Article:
Fourth, Newton did not train with a coach. In this he really had no choice, because he certainly knew more about running than did anyone else. Today, to my knowledge, the majority of elite runners train under coaches, which suggests that they find this practice beneficial.
In the following section I have added four additional training rules to correct these four omissions in Newton’s rules of training. I have also added two additional rules that Newton almost certainly followed, although he did not specifically mention them. Finally, I have revised Rule #3 to bring it into line with modem thinking, as explained next.
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Since Newton’s era, training has evolved considerably, with more emphasis placed on the need for speed training, or speed work. The first reference I have found to an athlete who regularly performed speed training was made by Shrubb (1910). At least twice a week, Shrubb ran at close to race pace for distances from 2 to 10 miles. Hannes Kolehmainen probably also performed speed training and Has been credited as one of the first runners to practice speed play (also called fartlek:), in which the athlete runs fast for varying distances, usually on the road or across country (Doherty, 1964). Kolehmainen also probably influenced the next great Finnish runner, Paavo Nurmi, to include speed work in his training. As described in post 8, Nurmi considered his early years of training less than optimum because he had not included sufficient speed training. He considered this to be the explanation why he remained a “slow trudger” until 1924, when he first included regular speed-training sessions.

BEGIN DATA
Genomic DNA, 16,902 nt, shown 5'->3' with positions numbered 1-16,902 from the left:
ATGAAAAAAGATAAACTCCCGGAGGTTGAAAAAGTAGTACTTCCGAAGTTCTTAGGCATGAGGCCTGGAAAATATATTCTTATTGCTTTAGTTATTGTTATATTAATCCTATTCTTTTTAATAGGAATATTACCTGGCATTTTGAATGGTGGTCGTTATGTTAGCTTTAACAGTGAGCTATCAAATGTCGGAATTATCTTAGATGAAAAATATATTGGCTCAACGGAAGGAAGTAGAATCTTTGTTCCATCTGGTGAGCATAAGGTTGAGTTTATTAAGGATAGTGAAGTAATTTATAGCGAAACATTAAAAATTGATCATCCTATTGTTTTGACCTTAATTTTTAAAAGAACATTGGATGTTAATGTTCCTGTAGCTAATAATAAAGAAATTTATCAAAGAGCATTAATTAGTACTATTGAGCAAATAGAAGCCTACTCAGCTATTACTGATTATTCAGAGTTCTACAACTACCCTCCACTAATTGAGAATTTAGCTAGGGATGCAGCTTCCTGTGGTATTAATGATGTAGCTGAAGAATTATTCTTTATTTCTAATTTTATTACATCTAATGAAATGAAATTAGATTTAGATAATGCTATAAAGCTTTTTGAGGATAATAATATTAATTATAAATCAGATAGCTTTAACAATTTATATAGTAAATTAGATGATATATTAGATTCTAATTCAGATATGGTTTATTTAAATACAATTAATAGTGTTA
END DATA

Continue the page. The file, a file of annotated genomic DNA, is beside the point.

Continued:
Nurmi’s principal method of speed training was interval repeats, first of 80 to 120 m and later of 400 to 600 m. This type of training was subsequently refined independently by the German team of physiologist Dr. Hans Reindell and coach and professor Woldemar Gerschler (Burfoot, 1981a; Doherty, 1964;Pirie, 1961) and by Franz Stampfl, British coach of Roger Bannister (Lenton, 1983a; Stampfl, 1955). Bannister used solely interval training to break the 4-minute mile barrier, and Zatopek also used this technique to achieve his unique greatness.
The wide acceptance of speed work indicates that it is effective and is essential for elite runners. But this should not detract from Newton’s observation that the greatest performance improvements occur, at least initially, after the athlete has developed a strong endurance base through long-slow-distance training. I feel that speed work should be approached with extreme caution, preferably with the help of a knowledgeable coach.